The cost of perfection

The Dance World in 2017
(Haley Hilton)


In his early years of training Nowakowski was extremely hard on himself, and as he grew his self-critical tendencies only intensified.

“I am still learning how to work on this now as a professional,” Nowakowski said. The 26-year-old dancer who performed as a company member of Travis Wall’s Shaping Sound, ‘Dance Reimagined,’ added, “We all have to learn how to adapt and how to cope with (perfectionism) . . . Because at the end of the day we love it and it has to be fun. We are not machines or robots and that is why artists are beautiful.”

Although Lutz has performed with artists such as Taylor Swift, Carrie Underwood and Ed Sheeran, she has felt the burden of perfectionism during her own career. Though feelings of fear and inadequacies still creep up, she works to find balance in seeking excellence rather than perfection. 

“I have for sure not hit my peak, and I am for sure not totally where I want to be, but I am always appreciative and grateful for everything that I am doing and how far I have come,” said Lutz, who has performed on FOX’s “Glee,” American Music Awards, MTV Awards and other professional programming.

According to the International Association for Dance Medicine and Science, striving for excellence is the pursuit of challenging, yet attainable goals. 

“Because goals are difficult to reach, high levels of dedication and hard work are necessary." International Association for Dance Medicine

“Because goals are difficult to reach, high levels of dedication and hard work are necessary. However, because they are possible to reach, a positive sense of challenge can nurture one’s motivation and the satisfaction of a job well done can be experienced,” the association said.

Lutz said she tries to readjust her natural tendency toward harmful perfectionism by reminding herself that while she will never be perfect, excellence is an attainable goal that will always move her forward.


Dance teachers can improve student mindsets by letting them know perfection is not expected, but progress toward attainable goals is. Kim Delgrosso, part-owner of Center Stage Performing Arts Studio, Dance Award’s 2012 national studio of the year, said finding balance within life can be helpful in dealing with perfectionism and avoiding burnout.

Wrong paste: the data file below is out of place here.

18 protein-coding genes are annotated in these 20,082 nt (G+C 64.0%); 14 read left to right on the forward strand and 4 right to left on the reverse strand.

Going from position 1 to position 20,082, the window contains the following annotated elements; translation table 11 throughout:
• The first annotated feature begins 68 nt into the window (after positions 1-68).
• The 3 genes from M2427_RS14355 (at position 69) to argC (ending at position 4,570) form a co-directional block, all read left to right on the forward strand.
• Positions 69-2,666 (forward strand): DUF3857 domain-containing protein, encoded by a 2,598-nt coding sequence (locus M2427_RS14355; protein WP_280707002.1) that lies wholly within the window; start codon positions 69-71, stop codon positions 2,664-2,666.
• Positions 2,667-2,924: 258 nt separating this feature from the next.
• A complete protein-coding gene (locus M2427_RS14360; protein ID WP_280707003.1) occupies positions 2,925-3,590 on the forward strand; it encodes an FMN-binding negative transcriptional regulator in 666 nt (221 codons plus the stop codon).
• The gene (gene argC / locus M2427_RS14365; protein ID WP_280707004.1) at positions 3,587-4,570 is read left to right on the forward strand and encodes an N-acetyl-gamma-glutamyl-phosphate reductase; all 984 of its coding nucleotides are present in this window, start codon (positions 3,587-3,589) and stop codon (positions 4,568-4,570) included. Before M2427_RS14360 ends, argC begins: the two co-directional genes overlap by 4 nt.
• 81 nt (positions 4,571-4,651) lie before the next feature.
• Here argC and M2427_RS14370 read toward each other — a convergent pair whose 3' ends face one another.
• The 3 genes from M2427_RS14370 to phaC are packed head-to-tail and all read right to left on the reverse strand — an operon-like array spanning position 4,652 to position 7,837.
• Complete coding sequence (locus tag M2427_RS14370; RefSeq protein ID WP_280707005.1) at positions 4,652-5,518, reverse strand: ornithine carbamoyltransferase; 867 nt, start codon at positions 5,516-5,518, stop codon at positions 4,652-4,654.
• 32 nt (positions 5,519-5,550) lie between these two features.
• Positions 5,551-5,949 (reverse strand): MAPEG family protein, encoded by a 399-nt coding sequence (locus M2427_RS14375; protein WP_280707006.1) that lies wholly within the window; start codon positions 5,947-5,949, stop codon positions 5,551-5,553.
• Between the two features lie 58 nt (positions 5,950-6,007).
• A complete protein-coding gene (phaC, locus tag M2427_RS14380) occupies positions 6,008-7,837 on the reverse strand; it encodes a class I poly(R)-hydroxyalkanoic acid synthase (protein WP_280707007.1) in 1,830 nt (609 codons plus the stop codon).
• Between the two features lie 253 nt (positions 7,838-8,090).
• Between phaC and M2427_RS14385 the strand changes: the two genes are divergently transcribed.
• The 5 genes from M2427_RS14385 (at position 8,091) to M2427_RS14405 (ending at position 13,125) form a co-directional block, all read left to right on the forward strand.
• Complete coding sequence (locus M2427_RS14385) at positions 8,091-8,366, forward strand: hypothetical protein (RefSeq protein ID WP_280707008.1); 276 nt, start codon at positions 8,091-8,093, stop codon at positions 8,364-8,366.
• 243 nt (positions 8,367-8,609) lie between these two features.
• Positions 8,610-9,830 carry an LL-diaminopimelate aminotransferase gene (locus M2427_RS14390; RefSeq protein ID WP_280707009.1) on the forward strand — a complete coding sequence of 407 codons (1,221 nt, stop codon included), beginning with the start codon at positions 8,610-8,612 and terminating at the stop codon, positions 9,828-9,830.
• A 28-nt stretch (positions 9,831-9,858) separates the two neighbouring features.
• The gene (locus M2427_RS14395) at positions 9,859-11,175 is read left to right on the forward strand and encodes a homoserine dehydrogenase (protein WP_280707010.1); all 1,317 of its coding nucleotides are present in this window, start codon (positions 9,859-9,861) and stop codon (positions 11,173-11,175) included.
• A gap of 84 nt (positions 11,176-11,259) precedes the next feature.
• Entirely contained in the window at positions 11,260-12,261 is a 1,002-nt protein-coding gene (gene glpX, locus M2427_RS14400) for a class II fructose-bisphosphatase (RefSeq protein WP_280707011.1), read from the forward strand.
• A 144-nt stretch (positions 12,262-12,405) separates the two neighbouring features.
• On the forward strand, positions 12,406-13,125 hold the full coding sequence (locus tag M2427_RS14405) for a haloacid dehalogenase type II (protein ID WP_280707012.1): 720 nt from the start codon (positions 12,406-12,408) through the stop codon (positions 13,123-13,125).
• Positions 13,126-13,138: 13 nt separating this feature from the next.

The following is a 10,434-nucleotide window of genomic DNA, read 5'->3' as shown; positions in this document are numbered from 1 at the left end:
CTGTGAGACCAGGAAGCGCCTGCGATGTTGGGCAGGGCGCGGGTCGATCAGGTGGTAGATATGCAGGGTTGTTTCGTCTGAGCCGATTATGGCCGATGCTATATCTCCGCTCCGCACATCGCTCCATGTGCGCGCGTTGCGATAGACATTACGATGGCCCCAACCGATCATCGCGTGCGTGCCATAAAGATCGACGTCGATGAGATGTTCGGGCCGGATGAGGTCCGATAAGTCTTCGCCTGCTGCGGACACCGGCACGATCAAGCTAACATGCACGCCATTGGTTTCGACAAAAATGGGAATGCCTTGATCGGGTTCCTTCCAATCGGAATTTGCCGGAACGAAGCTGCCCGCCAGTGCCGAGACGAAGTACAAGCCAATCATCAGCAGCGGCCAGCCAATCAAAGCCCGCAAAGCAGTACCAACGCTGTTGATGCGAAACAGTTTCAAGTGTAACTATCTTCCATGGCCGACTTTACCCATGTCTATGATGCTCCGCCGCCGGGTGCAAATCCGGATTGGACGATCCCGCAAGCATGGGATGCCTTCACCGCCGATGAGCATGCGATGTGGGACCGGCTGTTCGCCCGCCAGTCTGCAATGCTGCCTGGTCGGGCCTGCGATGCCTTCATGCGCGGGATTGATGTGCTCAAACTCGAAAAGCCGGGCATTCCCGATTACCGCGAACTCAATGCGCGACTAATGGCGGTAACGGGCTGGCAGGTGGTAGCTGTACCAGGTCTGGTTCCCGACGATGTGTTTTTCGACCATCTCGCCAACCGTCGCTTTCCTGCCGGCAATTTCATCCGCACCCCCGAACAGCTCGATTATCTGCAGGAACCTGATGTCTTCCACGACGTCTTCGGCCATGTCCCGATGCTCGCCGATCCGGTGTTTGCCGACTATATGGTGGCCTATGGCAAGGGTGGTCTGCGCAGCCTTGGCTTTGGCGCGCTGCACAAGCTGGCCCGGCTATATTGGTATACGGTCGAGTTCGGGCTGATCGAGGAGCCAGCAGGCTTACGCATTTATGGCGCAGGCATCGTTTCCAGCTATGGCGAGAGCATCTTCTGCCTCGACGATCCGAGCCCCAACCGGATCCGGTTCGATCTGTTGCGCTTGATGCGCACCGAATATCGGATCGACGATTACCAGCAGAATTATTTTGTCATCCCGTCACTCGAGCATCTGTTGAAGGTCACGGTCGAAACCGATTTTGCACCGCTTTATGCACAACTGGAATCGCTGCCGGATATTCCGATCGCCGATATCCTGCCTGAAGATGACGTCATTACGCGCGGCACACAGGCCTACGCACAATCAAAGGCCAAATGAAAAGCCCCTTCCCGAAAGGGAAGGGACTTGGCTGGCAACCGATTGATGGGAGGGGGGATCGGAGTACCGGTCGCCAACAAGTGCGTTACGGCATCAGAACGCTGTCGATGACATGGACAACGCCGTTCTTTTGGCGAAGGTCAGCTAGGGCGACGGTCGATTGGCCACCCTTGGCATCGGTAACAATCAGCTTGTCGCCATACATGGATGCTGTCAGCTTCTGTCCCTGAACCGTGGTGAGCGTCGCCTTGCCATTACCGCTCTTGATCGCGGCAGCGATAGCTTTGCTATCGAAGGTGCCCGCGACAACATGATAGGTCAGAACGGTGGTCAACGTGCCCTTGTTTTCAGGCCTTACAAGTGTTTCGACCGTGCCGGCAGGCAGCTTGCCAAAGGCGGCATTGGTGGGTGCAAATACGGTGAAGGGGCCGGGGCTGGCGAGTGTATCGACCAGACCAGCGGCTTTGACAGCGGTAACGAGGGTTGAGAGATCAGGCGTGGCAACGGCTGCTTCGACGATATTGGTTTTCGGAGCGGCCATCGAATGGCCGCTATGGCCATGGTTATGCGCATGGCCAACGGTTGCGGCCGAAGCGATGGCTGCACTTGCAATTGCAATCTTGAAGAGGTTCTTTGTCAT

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“I worry that the dancers that live here lack life balance. If you skip seasons in your life, there is a detriment to you,” said Delgrosso. “You end up going back to that season later. I feel that it is wise for some dancers to take some time off and see what else they are good at, and not be completely defined by the six hours a day that they dance.”

Many dancers, like Zoe Ridge, dream of dancing professionally one day, but can be affected by the harsh realities of perfectionism. Delgrosso, who directed professional dancers’ Jenna Johnson, Chelsea Hightower and Julianne Hough, responds to student aspirations like this with positivity and caution. She wants her students to know that success at a young age is not necessary for a successful future.

“The dancers don’t need to peak until they are 18." Kim Delgrosso

“The dancers don’t need to peak until they are 18,” Delgrosso said. “I try to tell the parents that there is no reason for their dancers to peak at age 10. You have to understand that my job is to develop these dancers so that they have a career or a full scholarship to college by the time they are 18.”

Bates said that in order to balance between perfection and excellence, dancers need to find motivation in intrinsic, rather than extrinsic, parts of their lives.

“The key is to stay open-minded, flexible, have high but reachable goals, keep collaborating, and to find one’s motivation in intrinsic (joy, interest, togetherness) rather than extrinsic (being the best, avoiding mistakes, a sense of ‘ought to’) factors,” Nordin-Bates said.

Perfectionism, and its associated challenges like eating disorders, anxiety, burnout and injury, are all symptoms of dangerous and unattainable expectations. Delgrosso said if Zoe and other young dancers can learn to develop a balance between perfectionism and excellence, they have a good chance of reaching their dreams without losing balance.

Zoe Ridge, Brightyn Brems and Bryten Belka perform, "She Used to be Mine." Choreography by Alexa Moffett. (Ben Sontag & Haley Hilton)
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